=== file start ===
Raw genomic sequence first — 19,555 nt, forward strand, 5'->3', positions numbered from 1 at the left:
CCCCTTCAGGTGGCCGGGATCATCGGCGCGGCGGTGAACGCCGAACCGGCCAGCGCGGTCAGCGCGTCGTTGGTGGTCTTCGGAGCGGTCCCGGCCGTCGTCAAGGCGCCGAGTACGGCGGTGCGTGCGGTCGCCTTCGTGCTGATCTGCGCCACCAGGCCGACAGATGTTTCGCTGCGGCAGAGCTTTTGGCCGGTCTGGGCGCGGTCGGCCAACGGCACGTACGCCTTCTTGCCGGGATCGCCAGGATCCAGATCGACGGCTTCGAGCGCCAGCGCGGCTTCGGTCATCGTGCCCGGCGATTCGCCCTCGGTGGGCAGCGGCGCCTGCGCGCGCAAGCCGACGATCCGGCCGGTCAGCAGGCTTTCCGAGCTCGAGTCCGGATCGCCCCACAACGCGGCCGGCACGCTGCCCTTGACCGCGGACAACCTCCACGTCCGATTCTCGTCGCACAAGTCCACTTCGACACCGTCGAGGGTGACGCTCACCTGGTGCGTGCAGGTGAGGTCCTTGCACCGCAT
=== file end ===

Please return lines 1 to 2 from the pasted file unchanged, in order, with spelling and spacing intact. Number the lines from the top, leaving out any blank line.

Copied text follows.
Raw genomic sequence first — 19,555 nt, forward strand, 5'->3', positions numbered from 1 at the left:
CCCCTTCAGGTGGCCGGGATCATCGGCGCGGCGGTGAACGCCGAACCGGCCAGCGCGGTCAGCGCGTCGTTGGTGGTCTTCGGAGCGGTCCCGGCCGTCGTCAAGGCGCCGAGTACGGCGGTGCGTGCGGTCGCCTTCGTGCTGATCTGCGCCACCAGGCCGACAGATGTTTCGCTGCGGCAGAGCTTTTGGCCGGTCTGGGCGCGGTCGGCCAACGGCACGTACGCCTTCTTGCCGGGATCGCCAGGATCCAGATCGACGGCTTCGAGCGCCAGCGCGGCTTCGGTCATCGTGCCCGGCGATTCGCCCTCGGTGGGCAGCGGCGCCTGCGCGCGCAAGCCGACGATCCGGCCGGTCAGCAGGCTTTCCGAGCTCGAGTCCGGATCGCCCCACAACGCGGCCGGCACGCTGCCCTTGACCGCGGACAACCTCCACGTCCGATTCTCGTCGCACAAGTCCACTTCGACACCGTCGAGGGTGACGCTCACCTGGTGCGTGCAGGTGAGGTCCTTGCACCGCAT